What shall we call traditional point-and-click adventure games that make their way to iOS? “Point-and-tap” adventure games, perhaps? Whatever the nomenclature, Hollywood Monsters is an exemplar of that well-worn genre, in which characters navigate across evocative 2D backgrounds, collect items from the world and through their sundry combinations advance the plot for your amusement. The developers at Pendulo Studios could easily have satisfied the basic demands of the genre with a familiar, workmanlike effort, but to their credit they insist on novelty. However, genre conventions exist for a reason; if you’re going to toy with them, you’d better know what you’re doing, and the Pendulo team doesn’t quite always.
Hollywood Monsters is set in classic studio-era Hollywood with a twist: all the campy old movie monsters are real, and they act (playing themselves) in their own monster movies. Knock-off superheroes, mastermind villains, mad scientists, space aliens, ancient terrors and bizarre mutants: these beings are all real, but they don’t always behave as their on-screen personae would suggest. When the cameras aren’t rolling they attend posh soirees, get drunk and worry over their next starring role. The game satirizes with equal ease the behind-the-scenes machinations of real Hollywood studios as well as the tropes of the cheap horror and sci-fi films those studios once churned out. The result is an impressive pastiche of tongue-in-cheek motifs, crafted with adoring detail and served with aplomb.
You play not as one but as two characters: Liz Allaire and Dan Murray, reporters for a newspaper tasked with covering a grand post-awards-ceremony party at the opulent mansion of a movie magnate. The night’s assignment is right up Liz’s alley since she writes for the entertainment section. Dan, though, is properly a sports columnist and he chafes at the notion of fawning over movie celebrities (as though his trade’s celebrities were any worthier!). So he pouts in his convertible sipping a flask while Liz does all the hard work. At one point Liz comes outside to argue with him, and she notices the monster/actor named Big Albert sneaking suspiciously about the premises of the mansion. What nefarious thing is he up to? Thus begins the adventure.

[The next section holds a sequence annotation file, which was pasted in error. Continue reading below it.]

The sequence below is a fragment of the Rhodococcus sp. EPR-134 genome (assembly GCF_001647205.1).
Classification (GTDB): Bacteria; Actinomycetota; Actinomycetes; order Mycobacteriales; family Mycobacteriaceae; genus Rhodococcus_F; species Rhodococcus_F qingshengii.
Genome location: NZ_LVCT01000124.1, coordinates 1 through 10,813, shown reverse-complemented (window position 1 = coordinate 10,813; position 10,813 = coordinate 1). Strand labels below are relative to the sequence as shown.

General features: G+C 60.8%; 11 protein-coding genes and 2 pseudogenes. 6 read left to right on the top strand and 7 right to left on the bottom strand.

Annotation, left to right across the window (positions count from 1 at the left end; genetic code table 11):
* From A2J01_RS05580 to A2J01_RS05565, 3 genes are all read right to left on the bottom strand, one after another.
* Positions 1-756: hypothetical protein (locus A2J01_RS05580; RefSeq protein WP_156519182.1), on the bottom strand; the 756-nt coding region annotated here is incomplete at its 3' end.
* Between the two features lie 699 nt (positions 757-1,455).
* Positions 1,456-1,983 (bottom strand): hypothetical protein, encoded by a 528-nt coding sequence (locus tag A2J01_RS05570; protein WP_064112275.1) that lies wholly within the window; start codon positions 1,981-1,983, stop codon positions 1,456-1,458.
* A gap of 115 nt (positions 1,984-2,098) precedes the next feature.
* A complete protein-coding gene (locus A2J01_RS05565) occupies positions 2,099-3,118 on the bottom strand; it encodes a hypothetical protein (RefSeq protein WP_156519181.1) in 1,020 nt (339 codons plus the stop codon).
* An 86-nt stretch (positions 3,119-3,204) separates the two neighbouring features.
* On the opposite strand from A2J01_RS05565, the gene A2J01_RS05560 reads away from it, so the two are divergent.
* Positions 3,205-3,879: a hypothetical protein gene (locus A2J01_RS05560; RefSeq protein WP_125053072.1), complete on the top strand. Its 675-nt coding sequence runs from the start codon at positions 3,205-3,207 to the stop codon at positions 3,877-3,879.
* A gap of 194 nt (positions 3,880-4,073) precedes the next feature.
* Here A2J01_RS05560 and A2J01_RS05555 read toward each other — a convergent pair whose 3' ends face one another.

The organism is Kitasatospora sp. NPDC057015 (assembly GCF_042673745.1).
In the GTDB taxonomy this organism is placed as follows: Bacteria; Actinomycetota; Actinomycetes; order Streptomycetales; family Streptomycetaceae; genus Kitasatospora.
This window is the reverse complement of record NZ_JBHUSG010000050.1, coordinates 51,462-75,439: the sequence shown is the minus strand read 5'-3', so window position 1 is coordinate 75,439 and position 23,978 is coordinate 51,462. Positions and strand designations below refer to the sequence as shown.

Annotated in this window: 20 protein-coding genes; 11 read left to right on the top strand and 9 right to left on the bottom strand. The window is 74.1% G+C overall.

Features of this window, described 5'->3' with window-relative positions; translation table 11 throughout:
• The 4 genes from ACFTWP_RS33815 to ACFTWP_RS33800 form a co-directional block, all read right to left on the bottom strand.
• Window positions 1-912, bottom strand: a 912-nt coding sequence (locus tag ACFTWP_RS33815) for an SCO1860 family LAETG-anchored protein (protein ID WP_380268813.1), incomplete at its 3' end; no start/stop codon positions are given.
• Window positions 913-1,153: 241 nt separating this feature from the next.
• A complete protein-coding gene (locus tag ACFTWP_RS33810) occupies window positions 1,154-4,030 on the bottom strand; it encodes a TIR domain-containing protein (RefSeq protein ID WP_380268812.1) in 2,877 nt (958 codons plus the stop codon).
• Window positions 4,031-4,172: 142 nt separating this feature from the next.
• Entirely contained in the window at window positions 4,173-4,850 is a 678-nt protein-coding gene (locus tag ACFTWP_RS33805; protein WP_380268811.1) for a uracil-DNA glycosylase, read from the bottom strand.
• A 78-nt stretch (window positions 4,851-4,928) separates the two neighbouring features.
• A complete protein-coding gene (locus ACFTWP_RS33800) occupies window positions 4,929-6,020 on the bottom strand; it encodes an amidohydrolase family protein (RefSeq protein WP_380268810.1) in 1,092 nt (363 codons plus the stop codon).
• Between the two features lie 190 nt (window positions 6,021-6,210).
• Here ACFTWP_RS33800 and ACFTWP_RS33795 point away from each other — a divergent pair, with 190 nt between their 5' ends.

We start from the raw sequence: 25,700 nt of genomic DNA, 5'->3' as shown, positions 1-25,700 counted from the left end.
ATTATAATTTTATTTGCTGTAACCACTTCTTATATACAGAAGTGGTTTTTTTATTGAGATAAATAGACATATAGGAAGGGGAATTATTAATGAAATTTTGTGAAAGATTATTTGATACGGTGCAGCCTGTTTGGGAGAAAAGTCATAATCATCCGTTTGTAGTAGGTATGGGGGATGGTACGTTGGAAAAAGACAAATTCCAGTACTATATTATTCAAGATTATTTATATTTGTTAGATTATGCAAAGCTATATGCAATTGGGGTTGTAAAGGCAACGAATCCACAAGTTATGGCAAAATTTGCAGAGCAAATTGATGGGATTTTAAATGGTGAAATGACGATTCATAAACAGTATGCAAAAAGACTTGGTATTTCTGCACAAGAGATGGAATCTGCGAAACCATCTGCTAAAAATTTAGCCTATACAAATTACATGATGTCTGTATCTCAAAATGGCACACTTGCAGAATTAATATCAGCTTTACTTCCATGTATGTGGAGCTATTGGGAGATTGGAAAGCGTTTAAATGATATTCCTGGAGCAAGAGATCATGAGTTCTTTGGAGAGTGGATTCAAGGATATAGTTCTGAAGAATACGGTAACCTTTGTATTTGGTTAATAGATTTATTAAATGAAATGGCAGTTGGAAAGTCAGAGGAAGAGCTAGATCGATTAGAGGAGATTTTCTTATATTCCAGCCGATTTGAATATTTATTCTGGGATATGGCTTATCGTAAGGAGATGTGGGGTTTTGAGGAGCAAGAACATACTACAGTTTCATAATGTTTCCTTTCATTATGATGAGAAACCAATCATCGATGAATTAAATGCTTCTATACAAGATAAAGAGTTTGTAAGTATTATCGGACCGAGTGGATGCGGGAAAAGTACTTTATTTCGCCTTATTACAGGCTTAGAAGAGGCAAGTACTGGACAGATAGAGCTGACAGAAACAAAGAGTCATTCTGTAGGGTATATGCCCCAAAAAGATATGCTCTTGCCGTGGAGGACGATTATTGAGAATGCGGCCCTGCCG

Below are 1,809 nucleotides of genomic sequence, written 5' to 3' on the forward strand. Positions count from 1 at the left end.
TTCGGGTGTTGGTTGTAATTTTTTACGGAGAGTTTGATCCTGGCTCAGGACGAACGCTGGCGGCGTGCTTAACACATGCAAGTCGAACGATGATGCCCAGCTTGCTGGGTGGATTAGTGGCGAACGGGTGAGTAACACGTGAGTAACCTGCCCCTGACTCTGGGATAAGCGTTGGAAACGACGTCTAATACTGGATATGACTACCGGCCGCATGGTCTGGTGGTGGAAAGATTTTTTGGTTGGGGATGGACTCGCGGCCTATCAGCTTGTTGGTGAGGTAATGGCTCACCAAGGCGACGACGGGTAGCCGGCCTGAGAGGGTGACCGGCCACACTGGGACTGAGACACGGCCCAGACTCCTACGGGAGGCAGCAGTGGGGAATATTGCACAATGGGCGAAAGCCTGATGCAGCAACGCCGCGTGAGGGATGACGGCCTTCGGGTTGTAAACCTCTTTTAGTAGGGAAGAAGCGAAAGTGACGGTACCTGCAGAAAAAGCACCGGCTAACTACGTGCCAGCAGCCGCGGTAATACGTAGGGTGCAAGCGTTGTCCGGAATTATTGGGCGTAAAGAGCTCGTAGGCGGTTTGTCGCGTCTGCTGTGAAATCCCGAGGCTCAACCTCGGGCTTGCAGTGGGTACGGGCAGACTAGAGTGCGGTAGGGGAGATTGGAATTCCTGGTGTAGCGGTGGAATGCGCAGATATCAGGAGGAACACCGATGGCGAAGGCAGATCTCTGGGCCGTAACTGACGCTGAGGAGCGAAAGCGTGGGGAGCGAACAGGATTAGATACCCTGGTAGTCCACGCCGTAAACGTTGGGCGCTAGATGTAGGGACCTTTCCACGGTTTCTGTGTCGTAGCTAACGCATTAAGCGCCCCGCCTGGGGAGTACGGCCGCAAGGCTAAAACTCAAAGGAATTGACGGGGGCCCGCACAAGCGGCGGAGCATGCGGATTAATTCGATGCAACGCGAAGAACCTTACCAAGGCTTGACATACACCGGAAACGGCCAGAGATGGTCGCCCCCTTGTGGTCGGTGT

Liz and Dan are deliberate stereotypes, and the game does well to make so many jokes at their expense. Liz is kooky, forward and enthusiastic to the point of obsession. Dan is recalcitrant, sardonic, determined never to be too gleeful. Liz is somewhere between Annie Hall and Hildy Johnson; Dan, between Sam Spade and Ash from Army of Darkness. Naturally they profess to hate each other, but early clues abound as to their repressed feelings. These characters and their interactions are predictable but well executed. The game switches between Liz’s and Dan’s perspectives as the narrative unfolds.